81-4. The 'R' in 'Rp' is a modal operator. without admitting more than one sense of 'right' -and similarly for 'ought'. we have to admit two senses of 'right'. p. or (2) R(BS (RSda) -* Sda). We can express the ambiguity at issue here using a simplified form of Hintikka's deontic logic. we can make do with a single sense. There is no contradiction in: (2)a R(BS(RSda) -* Sda) & BS(RSda) & -RSda. .4 Take the following manual: BSp: S believes that p Sda: S does a Rp: it is right that p. This is because the crucial remark that S is right to do what he thinks right is structurally ambiguous. and want to say that some action which S believes right is in fact wrong. Analysis 37 (1977). We can assert that agents are right to do what they think right. For there is a contradiction in: (1)a (BS(RSda) -> RSda) & BS(RSda) & -RSda. It seems to me that anything we have yet unearthed can be handled using a single sense of 'ought'. If we use the second form. while accepting that they are sometimes mistaken in what they take to be right. which does not.102 JONATHAN DANCY that the discovered contradiction is a genuine contradiction at all. The sentence 'S is right to do what he thinks right' can mean either (1) (BS (RSda) -4 RSda) which makes S infallible on such matters. pp. If we read our English sentence as being of the first form. and 'Rp' is interpreted as saying that in all deontically perfect worlds. Note that we cannot infer (1) from (2) directly without committing the standard modal shift fallacy of moving from 4I first presented this idea in "The Logical Conscience".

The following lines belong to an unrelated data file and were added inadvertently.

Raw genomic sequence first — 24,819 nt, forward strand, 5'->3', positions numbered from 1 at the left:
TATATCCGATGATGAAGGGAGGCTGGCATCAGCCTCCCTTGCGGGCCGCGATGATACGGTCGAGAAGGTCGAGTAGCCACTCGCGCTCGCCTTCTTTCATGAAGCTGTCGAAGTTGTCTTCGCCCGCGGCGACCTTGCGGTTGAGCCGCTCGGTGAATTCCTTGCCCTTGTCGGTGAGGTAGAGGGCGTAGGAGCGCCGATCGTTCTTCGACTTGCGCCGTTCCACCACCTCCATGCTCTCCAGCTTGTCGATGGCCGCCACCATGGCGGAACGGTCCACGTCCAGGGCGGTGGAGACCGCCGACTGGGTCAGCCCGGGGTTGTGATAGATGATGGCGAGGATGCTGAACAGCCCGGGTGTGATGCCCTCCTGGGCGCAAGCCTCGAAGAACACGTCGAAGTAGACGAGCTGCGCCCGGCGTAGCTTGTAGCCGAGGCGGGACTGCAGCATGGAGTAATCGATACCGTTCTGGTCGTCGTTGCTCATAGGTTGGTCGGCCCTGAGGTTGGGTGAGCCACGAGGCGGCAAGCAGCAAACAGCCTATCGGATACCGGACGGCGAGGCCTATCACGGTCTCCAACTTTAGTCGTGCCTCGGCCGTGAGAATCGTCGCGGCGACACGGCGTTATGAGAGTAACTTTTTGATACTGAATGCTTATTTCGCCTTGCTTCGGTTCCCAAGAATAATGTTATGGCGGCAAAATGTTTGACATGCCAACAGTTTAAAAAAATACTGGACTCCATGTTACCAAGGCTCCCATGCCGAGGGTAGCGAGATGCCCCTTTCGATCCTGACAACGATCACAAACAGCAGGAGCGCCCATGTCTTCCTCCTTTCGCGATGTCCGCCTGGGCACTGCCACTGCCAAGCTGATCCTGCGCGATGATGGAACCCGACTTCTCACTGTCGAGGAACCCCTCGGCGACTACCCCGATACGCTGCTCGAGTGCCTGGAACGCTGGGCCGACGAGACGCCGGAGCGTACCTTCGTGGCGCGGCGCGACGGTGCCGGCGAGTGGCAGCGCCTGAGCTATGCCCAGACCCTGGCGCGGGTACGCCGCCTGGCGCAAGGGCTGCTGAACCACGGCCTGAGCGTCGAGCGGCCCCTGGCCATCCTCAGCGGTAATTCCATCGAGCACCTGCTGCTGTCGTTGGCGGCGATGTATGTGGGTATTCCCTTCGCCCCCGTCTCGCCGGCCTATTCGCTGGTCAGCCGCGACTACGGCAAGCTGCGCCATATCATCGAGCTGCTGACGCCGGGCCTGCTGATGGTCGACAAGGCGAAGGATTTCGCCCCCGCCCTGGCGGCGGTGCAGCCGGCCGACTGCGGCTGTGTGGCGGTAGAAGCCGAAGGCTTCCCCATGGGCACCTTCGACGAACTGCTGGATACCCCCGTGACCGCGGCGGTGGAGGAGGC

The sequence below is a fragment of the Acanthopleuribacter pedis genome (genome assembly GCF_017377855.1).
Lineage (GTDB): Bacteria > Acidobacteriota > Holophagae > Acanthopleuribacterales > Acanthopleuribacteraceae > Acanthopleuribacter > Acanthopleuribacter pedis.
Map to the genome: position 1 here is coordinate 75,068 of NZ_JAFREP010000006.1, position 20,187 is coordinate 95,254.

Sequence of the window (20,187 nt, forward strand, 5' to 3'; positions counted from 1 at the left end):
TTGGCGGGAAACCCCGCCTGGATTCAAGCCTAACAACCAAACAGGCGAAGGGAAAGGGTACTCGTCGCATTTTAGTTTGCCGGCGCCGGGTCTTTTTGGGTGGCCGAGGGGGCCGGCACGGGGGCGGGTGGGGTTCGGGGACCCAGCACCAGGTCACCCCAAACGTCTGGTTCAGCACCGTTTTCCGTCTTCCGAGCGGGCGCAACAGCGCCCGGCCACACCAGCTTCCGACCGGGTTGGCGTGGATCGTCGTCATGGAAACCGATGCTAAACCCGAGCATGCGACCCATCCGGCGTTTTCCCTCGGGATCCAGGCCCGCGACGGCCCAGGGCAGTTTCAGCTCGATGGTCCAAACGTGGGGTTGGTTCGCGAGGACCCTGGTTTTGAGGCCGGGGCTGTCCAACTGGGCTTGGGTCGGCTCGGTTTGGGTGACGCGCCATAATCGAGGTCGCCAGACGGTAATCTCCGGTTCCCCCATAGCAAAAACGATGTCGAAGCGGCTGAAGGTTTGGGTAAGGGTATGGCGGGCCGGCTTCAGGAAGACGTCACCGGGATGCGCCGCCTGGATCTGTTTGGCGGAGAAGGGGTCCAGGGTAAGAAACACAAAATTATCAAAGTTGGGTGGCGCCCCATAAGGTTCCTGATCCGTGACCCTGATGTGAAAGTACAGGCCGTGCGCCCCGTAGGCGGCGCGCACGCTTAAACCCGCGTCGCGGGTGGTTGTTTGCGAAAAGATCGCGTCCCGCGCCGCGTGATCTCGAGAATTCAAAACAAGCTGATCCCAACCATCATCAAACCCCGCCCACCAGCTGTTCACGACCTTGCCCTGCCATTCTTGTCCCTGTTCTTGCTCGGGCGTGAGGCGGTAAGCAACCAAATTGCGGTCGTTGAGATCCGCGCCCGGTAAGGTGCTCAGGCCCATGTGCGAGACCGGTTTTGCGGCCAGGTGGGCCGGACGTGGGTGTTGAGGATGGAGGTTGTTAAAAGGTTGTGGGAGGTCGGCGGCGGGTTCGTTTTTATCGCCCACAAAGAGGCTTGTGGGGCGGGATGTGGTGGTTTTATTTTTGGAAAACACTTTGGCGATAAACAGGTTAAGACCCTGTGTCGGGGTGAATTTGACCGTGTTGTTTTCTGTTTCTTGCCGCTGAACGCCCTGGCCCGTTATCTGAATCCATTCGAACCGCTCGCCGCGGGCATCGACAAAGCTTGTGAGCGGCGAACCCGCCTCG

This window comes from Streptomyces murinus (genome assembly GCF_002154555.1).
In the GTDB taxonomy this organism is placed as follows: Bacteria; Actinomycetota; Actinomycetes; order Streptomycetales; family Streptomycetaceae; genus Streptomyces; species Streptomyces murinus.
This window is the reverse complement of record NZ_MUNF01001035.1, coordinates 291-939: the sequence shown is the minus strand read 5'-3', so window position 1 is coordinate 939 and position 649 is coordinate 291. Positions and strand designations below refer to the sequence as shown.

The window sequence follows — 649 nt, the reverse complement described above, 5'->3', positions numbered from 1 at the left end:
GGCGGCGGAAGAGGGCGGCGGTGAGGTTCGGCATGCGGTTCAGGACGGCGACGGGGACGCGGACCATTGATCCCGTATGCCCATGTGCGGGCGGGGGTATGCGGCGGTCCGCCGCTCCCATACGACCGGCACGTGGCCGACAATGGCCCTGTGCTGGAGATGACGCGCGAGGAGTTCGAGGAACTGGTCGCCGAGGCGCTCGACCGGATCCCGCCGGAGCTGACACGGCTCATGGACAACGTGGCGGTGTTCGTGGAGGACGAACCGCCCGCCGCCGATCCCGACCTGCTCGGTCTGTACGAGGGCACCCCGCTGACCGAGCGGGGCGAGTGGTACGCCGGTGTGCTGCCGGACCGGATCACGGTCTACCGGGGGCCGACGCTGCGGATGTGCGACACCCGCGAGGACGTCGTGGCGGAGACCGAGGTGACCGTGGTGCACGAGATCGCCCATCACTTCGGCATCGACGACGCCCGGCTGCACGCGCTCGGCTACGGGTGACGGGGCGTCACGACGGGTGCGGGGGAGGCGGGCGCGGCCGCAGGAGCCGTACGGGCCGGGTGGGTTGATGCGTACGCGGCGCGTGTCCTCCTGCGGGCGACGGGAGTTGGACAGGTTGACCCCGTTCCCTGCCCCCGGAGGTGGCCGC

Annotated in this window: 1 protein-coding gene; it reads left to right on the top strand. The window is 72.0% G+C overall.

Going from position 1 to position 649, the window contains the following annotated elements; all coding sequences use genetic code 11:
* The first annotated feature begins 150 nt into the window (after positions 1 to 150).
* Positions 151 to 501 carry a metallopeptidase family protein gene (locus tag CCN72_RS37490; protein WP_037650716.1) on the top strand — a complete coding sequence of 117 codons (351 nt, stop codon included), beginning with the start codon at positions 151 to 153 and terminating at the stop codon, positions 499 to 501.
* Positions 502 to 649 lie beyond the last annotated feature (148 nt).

For instance. 'ought' or 'justified'. So it may be possible to keep the assessment of act and agent far enough apart to satisfy the purposes of the compromise position. without pulling them so far apart that we are left with two different senses of the relevant evaluative terms. it is cruel to do what one thinks it is cruel to do. it is pointless to do what one thinks it is pointless to do: and so on. So I do not think that the distinction between objective and subjective justification is necessarily associated with the discovery of a contradiction of the sort contained in the thought that conscience is both paramount and liable to error.6. in a way which can only be resolved by accepting that there are two senses of 'right'. Are we to announce similar ambiguity in each such term. it is silly to do what one thinks it is silly to do. for the reason that I do not imagine that every action performed in a perfect world is itself going to be morally perfect or right.q) to (4) p -. It seems to me that at least some actions done there will be morally indifferent. This was that it made it possible for us to live . if we were to allow the existence of two senses in these cases. we would have to allow them in every structurally similar case -and there are too many such cases for us to feel at all comfortable here. or are we to allow the existence of the same structural ambiguity case by case? Simplicity argues strongly for the latter. not as a world in which everything done is morally right.Nq We might hope to support the inference in the special case of (1) and (2) by introducing a separate principle (5) R (Sda -. it is rational to do what one thinks it rational to do. What is more.RSda) but I do not see this as a reliable move. A morally perfect world is surely to be thought of as one in which every action right in the actual world is done. But we should not forget that the 'two senses' theory had a purpose. EXTERNALISMFOR INTERNALISTS 103 (3) N (p .